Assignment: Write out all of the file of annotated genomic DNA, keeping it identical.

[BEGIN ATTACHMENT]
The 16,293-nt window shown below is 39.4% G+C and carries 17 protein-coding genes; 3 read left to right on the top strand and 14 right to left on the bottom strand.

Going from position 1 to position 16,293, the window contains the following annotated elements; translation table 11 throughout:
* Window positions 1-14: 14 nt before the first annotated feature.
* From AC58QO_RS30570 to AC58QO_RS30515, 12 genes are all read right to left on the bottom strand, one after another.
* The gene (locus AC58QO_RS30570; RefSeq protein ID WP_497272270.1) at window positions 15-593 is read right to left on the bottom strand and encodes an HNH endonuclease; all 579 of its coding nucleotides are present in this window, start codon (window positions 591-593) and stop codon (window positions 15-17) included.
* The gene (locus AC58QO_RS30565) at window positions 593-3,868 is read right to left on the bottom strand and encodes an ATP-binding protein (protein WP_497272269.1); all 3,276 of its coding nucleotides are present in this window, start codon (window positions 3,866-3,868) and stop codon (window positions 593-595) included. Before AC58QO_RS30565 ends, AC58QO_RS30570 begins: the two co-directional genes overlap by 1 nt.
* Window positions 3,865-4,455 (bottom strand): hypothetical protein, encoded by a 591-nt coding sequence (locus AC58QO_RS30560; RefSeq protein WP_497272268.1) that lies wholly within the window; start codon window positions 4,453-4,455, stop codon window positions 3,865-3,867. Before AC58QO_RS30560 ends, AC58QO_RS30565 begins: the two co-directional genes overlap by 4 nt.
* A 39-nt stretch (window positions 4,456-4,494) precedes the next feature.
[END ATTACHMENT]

The 16,293-nt window shown below is 39.4% G+C and carries 17 protein-coding genes; 3 read left to right on the top strand and 14 right to left on the bottom strand.

Going from position 1 to position 16,293, the window contains the following annotated elements; translation table 11 throughout:
* Window positions 1-14: 14 nt before the first annotated feature.
* From AC58QO_RS30570 to AC58QO_RS30515, 12 genes are all read right to left on the bottom strand, one after another.
* The gene (locus AC58QO_RS30570; RefSeq protein ID WP_497272270.1) at window positions 15-593 is read right to left on the bottom strand and encodes an HNH endonuclease; all 579 of its coding nucleotides are present in this window, start codon (window positions 591-593) and stop codon (window positions 15-17) included.
* The gene (locus AC58QO_RS30565) at window positions 593-3,868 is read right to left on the bottom strand and encodes an ATP-binding protein (protein WP_497272269.1); all 3,276 of its coding nucleotides are present in this window, start codon (window positions 3,866-3,868) and stop codon (window positions 593-595) included. Before AC58QO_RS30565 ends, AC58QO_RS30570 begins: the two co-directional genes overlap by 1 nt.
* Window positions 3,865-4,455 (bottom strand): hypothetical protein, encoded by a 591-nt coding sequence (locus AC58QO_RS30560; RefSeq protein WP_497272268.1) that lies wholly within the window; start codon window positions 4,453-4,455, stop codon window positions 3,865-3,867. Before AC58QO_RS30560 ends, AC58QO_RS30565 begins: the two co-directional genes overlap by 4 nt.
* A 39-nt stretch (window positions 4,456-4,494) precedes the next feature.